Crossing The Koppies
Heather Mason goes hiking in Johannesburg
Johannesburg is a relatively new city by human standards. Thirteen decades ago, there was very little to see here except craggy rocks, wildlife, a few streams, and tall, yellow-green grass.
Below the surface, of course, was a golden fortune that changed everything.
During the gold-fevered 1880s, a city was quickly born. The highveld grass was covered over with buildings, roads, and thousands of people and trees from across the oceans.
Although I’ve seen lots of photos of early Johannesburg, with its muddy streets and horse-drawn carts and ramshackle houses, I haven’t seen any pictures of Johannesburg before it was Johannesburg. It’s hard to envision what that vast emptiness must have looked and felt like.
Luckily we still have the Melville Koppies Nature Reserve, one small pocket in the city where pre-Joburg Joburg still exists.
The Melville Koppies, which covers about 160 hectares, is technically a Joburg City Park. But there are no park benches in the Melville Koppies – no braais or paved walking paths or children’s playgrounds. It’s not a park in the conventional sense.
The Melville Koppies has only craggy rocks, wildlife, a stream, and tall, yellow-green grass.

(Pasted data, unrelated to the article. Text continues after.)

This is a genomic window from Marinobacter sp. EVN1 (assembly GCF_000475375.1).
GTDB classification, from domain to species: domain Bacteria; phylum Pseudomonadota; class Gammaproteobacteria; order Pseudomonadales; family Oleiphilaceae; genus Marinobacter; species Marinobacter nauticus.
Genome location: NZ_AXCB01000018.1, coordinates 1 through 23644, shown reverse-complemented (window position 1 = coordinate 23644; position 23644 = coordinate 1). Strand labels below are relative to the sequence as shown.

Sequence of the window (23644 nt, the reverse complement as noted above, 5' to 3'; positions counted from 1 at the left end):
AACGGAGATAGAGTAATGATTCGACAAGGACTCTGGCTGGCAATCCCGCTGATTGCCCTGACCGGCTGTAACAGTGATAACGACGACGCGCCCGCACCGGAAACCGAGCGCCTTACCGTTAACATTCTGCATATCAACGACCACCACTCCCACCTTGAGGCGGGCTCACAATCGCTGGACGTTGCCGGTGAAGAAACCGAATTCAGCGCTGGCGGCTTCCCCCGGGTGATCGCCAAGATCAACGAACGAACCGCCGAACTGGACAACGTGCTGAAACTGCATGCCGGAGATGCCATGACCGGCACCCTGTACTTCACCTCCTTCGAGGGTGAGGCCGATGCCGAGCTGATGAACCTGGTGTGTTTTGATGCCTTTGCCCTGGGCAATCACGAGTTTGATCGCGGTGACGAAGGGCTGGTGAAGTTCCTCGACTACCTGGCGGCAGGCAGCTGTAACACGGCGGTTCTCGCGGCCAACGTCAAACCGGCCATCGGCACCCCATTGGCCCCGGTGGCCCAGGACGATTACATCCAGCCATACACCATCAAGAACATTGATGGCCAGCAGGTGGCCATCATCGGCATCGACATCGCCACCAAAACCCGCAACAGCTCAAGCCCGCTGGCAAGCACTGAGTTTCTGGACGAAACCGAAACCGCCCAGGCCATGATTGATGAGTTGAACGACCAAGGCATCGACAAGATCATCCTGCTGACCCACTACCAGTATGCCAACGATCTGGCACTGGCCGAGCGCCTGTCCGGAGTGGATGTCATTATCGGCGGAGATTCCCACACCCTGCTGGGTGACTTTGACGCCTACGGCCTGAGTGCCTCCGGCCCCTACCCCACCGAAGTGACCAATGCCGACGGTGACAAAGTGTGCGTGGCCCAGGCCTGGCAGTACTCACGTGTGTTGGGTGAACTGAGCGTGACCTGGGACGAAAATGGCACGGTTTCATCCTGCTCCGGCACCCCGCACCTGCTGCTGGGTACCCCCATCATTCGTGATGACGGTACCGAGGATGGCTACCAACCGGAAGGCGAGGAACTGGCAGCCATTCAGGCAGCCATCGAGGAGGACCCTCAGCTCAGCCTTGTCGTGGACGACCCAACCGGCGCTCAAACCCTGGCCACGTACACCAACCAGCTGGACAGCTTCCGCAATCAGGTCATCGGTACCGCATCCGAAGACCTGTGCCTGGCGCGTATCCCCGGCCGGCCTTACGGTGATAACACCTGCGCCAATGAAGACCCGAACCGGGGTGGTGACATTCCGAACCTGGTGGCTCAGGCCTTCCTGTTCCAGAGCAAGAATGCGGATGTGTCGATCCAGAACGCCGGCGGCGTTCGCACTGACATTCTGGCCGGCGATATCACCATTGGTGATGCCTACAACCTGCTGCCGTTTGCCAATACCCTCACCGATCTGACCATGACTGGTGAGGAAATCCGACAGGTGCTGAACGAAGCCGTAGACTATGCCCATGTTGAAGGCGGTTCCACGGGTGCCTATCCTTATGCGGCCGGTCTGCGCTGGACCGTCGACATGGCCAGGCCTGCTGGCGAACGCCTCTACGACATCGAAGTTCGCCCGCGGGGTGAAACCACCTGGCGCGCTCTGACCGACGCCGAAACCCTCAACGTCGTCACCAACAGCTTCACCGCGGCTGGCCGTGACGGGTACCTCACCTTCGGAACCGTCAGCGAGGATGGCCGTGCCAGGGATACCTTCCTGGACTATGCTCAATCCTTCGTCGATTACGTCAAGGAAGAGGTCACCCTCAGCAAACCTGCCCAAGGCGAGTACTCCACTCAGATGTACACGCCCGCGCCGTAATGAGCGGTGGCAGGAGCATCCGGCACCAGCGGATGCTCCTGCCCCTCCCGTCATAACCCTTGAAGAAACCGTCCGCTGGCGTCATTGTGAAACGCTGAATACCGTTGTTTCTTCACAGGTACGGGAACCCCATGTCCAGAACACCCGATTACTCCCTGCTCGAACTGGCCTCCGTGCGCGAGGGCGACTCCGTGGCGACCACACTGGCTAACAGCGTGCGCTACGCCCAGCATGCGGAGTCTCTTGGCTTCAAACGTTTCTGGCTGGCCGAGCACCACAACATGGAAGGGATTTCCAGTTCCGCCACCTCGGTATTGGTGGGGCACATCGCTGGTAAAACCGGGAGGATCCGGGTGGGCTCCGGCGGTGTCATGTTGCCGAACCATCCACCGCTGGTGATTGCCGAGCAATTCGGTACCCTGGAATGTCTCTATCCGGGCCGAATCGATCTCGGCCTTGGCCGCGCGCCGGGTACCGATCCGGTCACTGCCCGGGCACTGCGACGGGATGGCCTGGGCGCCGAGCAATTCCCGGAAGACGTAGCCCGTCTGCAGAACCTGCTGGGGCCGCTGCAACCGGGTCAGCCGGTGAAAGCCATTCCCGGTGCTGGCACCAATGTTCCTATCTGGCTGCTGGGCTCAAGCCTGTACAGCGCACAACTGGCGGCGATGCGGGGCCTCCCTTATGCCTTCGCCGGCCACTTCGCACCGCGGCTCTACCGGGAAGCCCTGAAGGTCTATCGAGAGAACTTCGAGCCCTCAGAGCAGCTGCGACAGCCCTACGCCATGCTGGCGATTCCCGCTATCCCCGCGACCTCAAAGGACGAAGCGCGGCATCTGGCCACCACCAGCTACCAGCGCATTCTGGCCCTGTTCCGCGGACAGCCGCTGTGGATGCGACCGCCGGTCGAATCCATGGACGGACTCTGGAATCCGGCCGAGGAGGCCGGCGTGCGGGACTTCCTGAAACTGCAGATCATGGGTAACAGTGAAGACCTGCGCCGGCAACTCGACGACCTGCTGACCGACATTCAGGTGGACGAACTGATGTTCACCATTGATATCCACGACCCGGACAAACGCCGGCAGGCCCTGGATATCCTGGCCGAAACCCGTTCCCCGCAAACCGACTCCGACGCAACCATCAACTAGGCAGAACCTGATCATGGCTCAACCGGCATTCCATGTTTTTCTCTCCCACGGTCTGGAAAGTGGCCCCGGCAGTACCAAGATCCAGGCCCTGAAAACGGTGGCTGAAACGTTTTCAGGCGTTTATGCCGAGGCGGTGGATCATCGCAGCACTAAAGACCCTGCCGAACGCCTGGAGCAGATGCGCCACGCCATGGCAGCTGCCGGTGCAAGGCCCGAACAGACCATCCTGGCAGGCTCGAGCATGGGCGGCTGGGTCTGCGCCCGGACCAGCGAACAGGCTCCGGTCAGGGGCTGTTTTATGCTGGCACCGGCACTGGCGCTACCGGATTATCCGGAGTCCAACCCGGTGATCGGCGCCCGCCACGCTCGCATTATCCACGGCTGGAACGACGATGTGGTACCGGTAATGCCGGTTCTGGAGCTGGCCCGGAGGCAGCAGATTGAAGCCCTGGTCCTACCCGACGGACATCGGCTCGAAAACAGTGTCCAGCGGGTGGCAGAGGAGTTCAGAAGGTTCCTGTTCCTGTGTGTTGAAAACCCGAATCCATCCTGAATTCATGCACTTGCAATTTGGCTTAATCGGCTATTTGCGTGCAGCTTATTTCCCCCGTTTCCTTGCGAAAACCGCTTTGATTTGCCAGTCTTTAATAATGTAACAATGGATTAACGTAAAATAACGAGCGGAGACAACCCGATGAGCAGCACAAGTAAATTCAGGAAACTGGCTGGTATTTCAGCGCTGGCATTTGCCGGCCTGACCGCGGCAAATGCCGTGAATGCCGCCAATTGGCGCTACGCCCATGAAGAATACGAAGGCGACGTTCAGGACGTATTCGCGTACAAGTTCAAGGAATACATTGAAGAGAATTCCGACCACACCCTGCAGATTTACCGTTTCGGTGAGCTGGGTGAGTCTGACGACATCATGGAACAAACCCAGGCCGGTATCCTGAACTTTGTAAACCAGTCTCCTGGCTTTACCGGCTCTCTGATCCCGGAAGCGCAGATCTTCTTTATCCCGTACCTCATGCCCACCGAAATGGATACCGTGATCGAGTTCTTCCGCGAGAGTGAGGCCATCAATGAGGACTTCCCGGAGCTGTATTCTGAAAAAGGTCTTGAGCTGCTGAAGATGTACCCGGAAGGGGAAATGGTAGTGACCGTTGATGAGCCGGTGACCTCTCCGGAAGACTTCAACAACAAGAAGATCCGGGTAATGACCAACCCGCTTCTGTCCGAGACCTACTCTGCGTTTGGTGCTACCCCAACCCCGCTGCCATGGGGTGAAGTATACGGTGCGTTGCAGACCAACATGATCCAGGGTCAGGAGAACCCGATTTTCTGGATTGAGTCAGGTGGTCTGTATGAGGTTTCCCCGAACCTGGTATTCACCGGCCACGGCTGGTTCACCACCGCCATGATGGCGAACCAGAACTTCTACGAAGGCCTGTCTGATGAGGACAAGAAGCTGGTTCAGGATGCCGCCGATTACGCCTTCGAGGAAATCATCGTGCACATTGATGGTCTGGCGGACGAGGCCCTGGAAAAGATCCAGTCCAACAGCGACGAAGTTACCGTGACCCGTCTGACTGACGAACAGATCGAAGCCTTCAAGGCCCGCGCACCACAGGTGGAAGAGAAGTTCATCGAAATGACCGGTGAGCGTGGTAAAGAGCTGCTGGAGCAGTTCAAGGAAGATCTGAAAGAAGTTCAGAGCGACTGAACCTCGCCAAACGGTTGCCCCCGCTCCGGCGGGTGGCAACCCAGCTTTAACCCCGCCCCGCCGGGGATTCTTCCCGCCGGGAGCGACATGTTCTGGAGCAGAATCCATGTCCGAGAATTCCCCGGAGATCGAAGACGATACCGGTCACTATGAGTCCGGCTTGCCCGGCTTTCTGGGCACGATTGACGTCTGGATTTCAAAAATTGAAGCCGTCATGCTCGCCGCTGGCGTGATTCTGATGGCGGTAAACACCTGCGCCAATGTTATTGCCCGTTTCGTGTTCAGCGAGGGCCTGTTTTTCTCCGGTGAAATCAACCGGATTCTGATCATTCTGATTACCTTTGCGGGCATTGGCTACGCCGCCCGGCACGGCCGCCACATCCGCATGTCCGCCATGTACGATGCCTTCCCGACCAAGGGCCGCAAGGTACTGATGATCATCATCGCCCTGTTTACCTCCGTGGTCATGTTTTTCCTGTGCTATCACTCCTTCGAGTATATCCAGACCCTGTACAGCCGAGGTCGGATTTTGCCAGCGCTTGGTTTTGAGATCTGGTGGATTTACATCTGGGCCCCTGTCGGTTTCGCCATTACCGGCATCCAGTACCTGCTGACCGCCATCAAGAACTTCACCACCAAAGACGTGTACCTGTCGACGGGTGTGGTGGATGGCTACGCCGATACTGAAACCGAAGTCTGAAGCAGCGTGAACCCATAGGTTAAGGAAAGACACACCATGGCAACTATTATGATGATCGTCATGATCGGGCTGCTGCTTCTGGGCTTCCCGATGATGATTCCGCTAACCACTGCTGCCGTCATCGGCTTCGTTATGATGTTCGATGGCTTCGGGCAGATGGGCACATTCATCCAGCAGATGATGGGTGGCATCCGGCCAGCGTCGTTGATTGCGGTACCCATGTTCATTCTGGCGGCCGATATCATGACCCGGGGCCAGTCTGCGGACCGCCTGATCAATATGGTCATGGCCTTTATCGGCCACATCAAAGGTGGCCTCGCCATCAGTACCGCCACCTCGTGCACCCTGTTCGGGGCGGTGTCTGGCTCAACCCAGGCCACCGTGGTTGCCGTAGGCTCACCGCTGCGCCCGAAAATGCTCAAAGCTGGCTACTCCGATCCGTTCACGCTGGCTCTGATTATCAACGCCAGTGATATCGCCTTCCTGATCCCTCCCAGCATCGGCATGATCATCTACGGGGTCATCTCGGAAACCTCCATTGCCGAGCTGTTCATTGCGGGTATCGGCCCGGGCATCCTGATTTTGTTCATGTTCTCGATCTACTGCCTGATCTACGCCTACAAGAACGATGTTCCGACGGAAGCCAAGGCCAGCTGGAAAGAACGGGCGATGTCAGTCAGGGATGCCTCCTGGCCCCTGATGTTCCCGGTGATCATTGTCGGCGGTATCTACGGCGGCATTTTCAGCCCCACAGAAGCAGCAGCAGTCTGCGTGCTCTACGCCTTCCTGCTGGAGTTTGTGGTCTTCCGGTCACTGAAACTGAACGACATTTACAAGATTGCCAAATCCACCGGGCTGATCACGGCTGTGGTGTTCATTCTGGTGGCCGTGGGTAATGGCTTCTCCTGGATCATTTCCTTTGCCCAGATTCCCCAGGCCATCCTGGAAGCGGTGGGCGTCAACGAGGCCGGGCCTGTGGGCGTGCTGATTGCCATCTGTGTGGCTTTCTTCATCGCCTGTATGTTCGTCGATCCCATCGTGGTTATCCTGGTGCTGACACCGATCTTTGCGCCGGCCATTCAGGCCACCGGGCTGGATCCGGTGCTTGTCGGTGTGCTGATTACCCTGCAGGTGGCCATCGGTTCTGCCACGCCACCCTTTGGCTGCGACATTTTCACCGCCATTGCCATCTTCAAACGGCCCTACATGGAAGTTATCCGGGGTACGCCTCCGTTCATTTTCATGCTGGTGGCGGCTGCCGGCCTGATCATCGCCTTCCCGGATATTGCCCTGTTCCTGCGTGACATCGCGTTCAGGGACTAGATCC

I live a couple of blocks from the Melville Koppies and walk there often, usually in the east section (the Koppies is divided into three sections – East, Central, and West), which adjoins the Melville suburb and is open to the public during daylight hours.
In fact, Melville Koppies East is the first place I walked when I moved to Joburg eight years ago. I watched my first Joburg sunset from the Melville Koppies. It’s where I met my first guinea fowl, as well as my first scorpion. The Koppies enchanted me from day one.
But it had been years since I participated in one of the Friends of the Melville Koppies (FOMK) group walks. These guided walks are the only way to access Melville Koppies Central, which is normally closed to the public due to its rare biodiversity and Iron-Age archeological sites.
So I laced up my hiking shoes and joined the first cross-koppie hike of the year in January 2018.
Friends of the Melville Koppies
The City of Joburg proclaimed the Melville Koppies a nature reserve in 1959, and it is an official Johannesburg City Heritage Site. But the exhausting job of maintaining the Koppies has always fallen upon private individuals.
Over the years a number of conservation heroes – Richard Hall, Norman Baines, Wendy Carstens, and others – have worked tirelessly to stave off human encroachment and alien plant invasions on the Koppies, preserving this piece of ancient South African heritage in the middle of the city suburbs.